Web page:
Refiners Are Emerging from Deep Freeze and Buying U.S. Oil Again
(Bloomberg) -- Physical oil prices in the U.S. are rebounding to levels seen before a deep freeze hit Texas last month, showing fuel-making plants are thirsty for crude again.
Seven of 18 refineries affected by the cold blast -- making up over 2 million barrels a day of crude processing capacity -- were operating normally as of Monday. Mars Blend, a regional sour crude benchmark, traded this month at the largest premium to Nymex oil futures in nearly three weeks, while other key grades also firmed. Another reason for the strength is due to increased demand for U.S. crude from overseas buyers after OPEC+’s surprise decision to continue limiting supply.
As much as 5.5 million barrels a day of crude processing capacity was suspended when arctic temperatures in the U.S. south halted power supply and damaged equipment at refineries in America’s energy hub in February. Crude inventories piled up by a record 22 million barrels as a result. Since then, plants including those operated by Motiva Enterprises LLC and Valero Energy Corp. have restarted, and the rest of the sites will likely resume operation this week.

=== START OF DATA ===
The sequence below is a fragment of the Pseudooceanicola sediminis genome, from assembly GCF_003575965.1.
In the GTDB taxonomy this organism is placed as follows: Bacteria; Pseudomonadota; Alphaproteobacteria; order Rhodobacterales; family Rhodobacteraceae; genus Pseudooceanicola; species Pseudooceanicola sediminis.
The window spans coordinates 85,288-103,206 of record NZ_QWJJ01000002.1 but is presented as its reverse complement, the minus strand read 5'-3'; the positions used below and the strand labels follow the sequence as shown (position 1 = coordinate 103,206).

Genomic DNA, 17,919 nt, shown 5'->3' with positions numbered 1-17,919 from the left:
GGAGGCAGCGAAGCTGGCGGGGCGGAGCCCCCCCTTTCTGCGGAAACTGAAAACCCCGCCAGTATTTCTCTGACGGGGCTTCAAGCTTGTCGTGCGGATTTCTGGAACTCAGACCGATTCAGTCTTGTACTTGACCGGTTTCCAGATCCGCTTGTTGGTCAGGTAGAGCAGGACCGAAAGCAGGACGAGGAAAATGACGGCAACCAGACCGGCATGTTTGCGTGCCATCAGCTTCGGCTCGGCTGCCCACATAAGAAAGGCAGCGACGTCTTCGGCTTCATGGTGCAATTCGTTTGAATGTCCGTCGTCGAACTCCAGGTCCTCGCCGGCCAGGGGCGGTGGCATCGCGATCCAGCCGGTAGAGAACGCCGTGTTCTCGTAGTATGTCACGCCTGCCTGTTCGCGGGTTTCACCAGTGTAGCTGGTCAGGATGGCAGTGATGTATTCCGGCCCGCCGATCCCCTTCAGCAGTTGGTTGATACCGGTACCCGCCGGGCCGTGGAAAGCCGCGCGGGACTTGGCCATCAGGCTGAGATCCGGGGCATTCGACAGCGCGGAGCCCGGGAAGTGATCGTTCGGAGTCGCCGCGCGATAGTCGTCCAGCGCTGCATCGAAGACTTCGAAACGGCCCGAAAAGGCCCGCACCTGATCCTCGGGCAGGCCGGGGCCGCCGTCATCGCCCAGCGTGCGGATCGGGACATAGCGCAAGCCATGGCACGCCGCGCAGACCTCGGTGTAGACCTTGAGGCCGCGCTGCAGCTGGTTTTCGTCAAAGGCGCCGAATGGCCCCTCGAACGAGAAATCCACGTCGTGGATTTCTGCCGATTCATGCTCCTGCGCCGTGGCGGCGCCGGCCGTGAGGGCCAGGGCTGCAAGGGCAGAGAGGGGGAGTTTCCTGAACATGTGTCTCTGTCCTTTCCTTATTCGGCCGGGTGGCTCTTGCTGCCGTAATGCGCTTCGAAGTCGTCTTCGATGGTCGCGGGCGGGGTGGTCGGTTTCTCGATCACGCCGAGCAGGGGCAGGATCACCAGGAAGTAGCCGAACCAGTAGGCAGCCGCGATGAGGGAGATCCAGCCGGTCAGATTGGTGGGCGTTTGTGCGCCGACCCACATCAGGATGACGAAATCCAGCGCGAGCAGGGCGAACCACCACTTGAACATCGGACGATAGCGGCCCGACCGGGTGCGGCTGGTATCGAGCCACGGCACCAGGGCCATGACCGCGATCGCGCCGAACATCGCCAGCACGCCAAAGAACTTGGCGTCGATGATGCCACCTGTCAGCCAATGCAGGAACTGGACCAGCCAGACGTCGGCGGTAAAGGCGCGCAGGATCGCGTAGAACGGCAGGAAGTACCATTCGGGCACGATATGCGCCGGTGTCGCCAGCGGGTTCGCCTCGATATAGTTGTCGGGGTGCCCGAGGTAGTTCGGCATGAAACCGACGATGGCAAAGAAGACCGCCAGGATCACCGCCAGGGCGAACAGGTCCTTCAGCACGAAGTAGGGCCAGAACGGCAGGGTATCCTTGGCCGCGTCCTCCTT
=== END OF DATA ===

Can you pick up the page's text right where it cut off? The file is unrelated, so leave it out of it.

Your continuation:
Buying is popping up from South Korea, India, Canada and Europe, although interest from China has been muted because of high inventories. With OPEC producers keeping supply cuts in place in April, some customers that were expecting available supply from Middle East producers, especially of medium-high sulfur crudes, may have to seek alternatives like Mars Blend or Poseidon.
Saudi Arabia’s decision to increase official selling prices for its April supply to Asia and the U.S. could also spur additional purchases of U.S. sour crudes.
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